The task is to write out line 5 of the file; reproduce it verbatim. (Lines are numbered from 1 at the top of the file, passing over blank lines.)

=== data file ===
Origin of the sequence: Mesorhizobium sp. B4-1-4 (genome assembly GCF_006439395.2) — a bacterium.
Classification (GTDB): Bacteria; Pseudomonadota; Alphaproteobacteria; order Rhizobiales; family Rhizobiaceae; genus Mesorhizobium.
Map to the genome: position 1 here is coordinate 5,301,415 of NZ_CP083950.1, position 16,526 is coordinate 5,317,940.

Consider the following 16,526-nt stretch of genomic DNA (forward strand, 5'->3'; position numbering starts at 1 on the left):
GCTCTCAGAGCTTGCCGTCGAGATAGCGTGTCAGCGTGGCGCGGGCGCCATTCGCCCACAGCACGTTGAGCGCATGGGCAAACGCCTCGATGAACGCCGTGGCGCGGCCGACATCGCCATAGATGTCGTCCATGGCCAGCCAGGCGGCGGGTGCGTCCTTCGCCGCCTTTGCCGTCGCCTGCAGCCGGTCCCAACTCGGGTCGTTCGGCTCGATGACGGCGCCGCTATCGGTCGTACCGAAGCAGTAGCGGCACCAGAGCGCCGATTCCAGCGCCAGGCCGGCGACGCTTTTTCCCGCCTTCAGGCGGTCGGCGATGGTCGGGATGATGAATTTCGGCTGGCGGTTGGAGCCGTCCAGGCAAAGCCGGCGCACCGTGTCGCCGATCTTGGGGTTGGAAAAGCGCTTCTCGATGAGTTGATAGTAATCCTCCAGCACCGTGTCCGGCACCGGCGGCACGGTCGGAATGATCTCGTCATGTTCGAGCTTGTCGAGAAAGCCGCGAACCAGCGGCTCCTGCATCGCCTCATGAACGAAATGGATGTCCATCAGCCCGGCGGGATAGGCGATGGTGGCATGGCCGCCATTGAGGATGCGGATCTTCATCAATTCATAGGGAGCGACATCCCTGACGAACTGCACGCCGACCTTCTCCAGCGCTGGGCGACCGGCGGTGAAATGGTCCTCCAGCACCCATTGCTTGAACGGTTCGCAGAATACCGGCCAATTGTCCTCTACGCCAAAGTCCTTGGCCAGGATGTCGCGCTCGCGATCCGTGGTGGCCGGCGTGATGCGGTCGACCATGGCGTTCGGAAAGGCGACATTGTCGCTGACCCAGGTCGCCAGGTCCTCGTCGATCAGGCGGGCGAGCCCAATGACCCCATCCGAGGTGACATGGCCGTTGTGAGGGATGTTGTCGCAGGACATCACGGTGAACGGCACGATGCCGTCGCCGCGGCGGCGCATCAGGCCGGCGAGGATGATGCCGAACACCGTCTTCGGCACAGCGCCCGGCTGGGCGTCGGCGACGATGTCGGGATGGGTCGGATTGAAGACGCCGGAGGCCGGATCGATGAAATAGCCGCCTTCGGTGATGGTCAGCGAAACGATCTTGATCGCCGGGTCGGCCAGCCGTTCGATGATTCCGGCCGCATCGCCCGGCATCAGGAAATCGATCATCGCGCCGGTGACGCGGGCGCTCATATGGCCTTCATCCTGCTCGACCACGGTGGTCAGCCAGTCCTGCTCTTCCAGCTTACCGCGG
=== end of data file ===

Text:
GCTCTCAGAGCTTGCCGTCGAGATAGCGTGTCAGCGTGGCGCGGGCGCCATTCGCCCACAGCACGTTGAGCGCATGGGCAAACGCCTCGATGAACGCCGTGGCGCGGCCGACATCGCCATAGATGTCGTCCATGGCCAGCCAGGCGGCGGGTGCGTCCTTCGCCGCCTTTGCCGTCGCCTGCAGCCGGTCCCAACTCGGGTCGTTCGGCTCGATGACGGCGCCGCTATCGGTCGTACCGAAGCAGTAGCGGCACCAGAGCGCCGATTCCAGCGCCAGGCCGGCGACGCTTTTTCCCGCCTTCAGGCGGTCGGCGATGGTCGGGATGATGAATTTCGGCTGGCGGTTGGAGCCGTCCAGGCAAAGCCGGCGCACCGTGTCGCCGATCTTGGGGTTGGAAAAGCGCTTCTCGATGAGTTGATAGTAATCCTCCAGCACCGTGTCCGGCACCGGCGGCACGGTCGGAATGATCTCGTCATGTTCGAGCTTGTCGAGAAAGCCGCGAACCAGCGGCTCCTGCATCGCCTCATGAACGAAATGGATGTCCATCAGCCCGGCGGGATAGGCGATGGTGGCATGGCCGCCATTGAGGATGCGGATCTTCATCAATTCATAGGGAGCGACATCCCTGACGAACTGCACGCCGACCTTCTCCAGCGCTGGGCGACCGGCGGTGAAATGGTCCTCCAGCACCCATTGCTTGAACGGTTCGCAGAATACCGGCCAATTGTCCTCTACGCCAAAGTCCTTGGCCAGGATGTCGCGCTCGCGATCCGTGGTGGCCGGCGTGATGCGGTCGACCATGGCGTTCGGAAAGGCGACATTGTCGCTGACCCAGGTCGCCAGGTCCTCGTCGATCAGGCGGGCGAGCCCAATGACCCCATCCGAGGTGACATGGCCGTTGTGAGGGATGTTGTCGCAGGACATCACGGTGAACGGCACGATGCCGTCGCCGCGGCGGCGCATCAGGCCGGCGAGGATGATGCCGAACACCGTCTTCGGCACAGCGCCCGGCTGGGCGTCGGCGACGATGTCGGGATGGGTCGGATTGAAGACGCCGGAGGCCGGATCGATGAAATAGCCGCCTTCGGTGATGGTCAGCGAAACGATCTTGATCGCCGGGTCGGCCAGCCGTTCGATGATTCCGGCCGCATCGCCCGGCATCAGGAAATCGATCATCGCGCCGGTGACGCGGGCGCTCATATGGCCTTCATCCTGCTCGACCACGGTGGTCAGCCAGTCCTGCTCTTCCAGCTTACCGCGG